In 2020 I posted a tweet about a web-based facial mocap prototype. That tweet caught the attention of a professor at Georgia Tech and turned into a master’s thesis. That thesis connected me with the team at Hallway and turned into a full time job.

Hallway aims to democratize 3D characters as a creative tool. We’re a startup backed by investors such as Sequia Capital and Google’s Gradient Ventures among others.

My contributions can be divided into the following stages:

JavaScript SDK

When I joined the company, Hallway consisted of two products:

  • Hallway Tile - MacOS virtual camera app
  • AvatarWebkit - JavaScript motion capture SDK

My focus was improving performance of the JavaScript SDK. The SDK takes video from a regular webcam and outputs blendshapes and transforms for animating a 3D character. My main contributions to improve performance were:

  • Rewriting our prediction pipeline in C++ compiled to WASM
  • Offloading execution into a web worker to unblock the main thread

This resulted in over 4x improvement to rendering speed (video shows before/after).


Aside from including FPS counters in each corner, this compressed video can’t truly communicate page performance. Try the demo yourself, ideally on a high refresh display.

Predictions are still constrained by the frequency of your webcam, but the smooth interpolation enabled by unblocking rendering makes the whole experience feel like butter.

Technologies used for this refactor include TFLite, OpenCV and Emscripten.

Hallway Cubes

At the start of 2023, Hallway grew from a lower level motion capture tool into a consumer facing platform, aiming to be the destination for:

  • Finding high quality avatars
  • Embodying them with your existing hardware
  • Connecting creators and fans through rich interaction

My responsibility was research, design, and development for the web part of this platform.


Upon sign up, users would given a “cube”, a sort of 3D profile page that showcases their character in an isometric environment accessible from a shareable URL. New avatars were available from our marketplace or could be imported from other services.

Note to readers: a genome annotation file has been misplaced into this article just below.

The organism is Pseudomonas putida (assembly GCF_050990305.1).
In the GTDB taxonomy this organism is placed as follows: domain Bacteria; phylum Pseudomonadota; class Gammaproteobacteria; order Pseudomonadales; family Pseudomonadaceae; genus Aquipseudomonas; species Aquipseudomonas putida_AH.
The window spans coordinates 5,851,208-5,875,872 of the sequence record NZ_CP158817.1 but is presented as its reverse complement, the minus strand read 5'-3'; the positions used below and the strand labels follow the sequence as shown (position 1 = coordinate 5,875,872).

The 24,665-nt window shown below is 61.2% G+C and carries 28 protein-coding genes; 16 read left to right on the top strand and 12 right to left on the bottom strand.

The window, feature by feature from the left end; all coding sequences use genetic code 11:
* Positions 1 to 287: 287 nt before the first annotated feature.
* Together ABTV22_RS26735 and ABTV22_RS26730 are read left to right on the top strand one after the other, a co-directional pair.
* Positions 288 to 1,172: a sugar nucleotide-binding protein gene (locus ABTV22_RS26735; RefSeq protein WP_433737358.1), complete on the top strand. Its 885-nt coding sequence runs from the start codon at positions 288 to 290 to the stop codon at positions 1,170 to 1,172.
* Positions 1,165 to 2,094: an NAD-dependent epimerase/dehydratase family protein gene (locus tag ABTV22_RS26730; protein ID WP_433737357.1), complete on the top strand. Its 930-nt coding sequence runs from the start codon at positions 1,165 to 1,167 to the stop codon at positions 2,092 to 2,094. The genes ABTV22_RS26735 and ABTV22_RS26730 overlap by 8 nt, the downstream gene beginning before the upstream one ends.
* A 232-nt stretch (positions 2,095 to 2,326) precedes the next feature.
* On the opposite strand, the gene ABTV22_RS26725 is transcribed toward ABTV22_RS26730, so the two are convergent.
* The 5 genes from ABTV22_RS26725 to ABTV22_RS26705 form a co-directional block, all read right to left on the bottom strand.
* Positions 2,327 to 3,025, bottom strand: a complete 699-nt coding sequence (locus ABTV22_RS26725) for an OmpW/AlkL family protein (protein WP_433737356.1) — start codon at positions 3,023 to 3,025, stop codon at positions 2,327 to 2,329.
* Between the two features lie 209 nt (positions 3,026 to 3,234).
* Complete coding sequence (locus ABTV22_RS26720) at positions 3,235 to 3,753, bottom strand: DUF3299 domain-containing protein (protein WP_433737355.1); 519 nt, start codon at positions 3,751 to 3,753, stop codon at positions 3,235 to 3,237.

Left: Marketplace preview page. Right: 3D profile page.

Users could then take control of this character using their webcam in our native desktop app, for use in meetings or streaming on social media.

Laptop open to a video call with one user showing a video feed of themself and the other appearing as a 3D character. Behind it is a screenshot of a streaming service showing a 3D character seated in an isometric room

Publishing high quality 3D content on the web poses a challenge for load speed. I used several compression techniques to shrink our VRM and glTF assets while preserving quality. This involved writing a hefty custom Extension in glTF-Transform to support VRM features.

Many of our assets saw a 10-30x size reduction.

Top: terminal logs showing showing three VRoid VRM files that have shrunk from 15 MB to 1 MB. Bottom: two compressed VRoid characters in T-Pose. Compression artifacts are minimal.

Another technical achievement was our animation system, which uses forward and inverse kinematics to retarget a single animation file onto arbitrary characters, sometimes with wildly different proportions, while also allowing us keep certain body parts anchored to the environment.

Hallway AI

Thusfar, motion capture had been the main way users could interact with their character. But with advancements in LLMs, new possibilities arose for creative control without the need for realtime input.

I began exploring how our main character “Hallway-chan” might be able to interact with fans automatically, through the chat interface from Twitch and TikTok.

The goal for this project wasn’t to replace the human behind the screen, but to empower them with more flexible tools. For instance, Hallway-chan remembers details about individual viewers that a streamer might otherwise struggle to keep track of. And when you’re feeling under the weather, it’s reassuring knowing you have a co-host to help keep the stream energized.

Reception to our test streams was positive, and we soon had several creators in the community reaching out asking for AI characters of their own.

One interesting side effect of building on web technology is that the app seamlessly integrates with OBS browser sources and custom docks.

The experience is synchronized with the public website so fans can tune in from the 2D stream on Twitch/TikTok or watch the 3D experience on our site. One-on-one chats with an AI sometimes feel lifeless; We prioritize many-to-one interactions to preserve the real human connections in these communities.

Characters do more than just talk—they also can take actions such as performing animations, playing videos on the TV, and showering the scene with emojis. I use a carefully orchestrated streaming pipeline to deliver generated speech and animations to clients as soon as possible.

Exposing actions and information about the scene to our agents allows streamers to “reprogram” the experience at runtime using natural language. For instance, some streamers have configured their character to award viewers TV priveledges for correctly answering trivia questions.

Looking forward, we’re arranging partnerships with larger brands and working on ways for streamers to further customize their character and its interactions.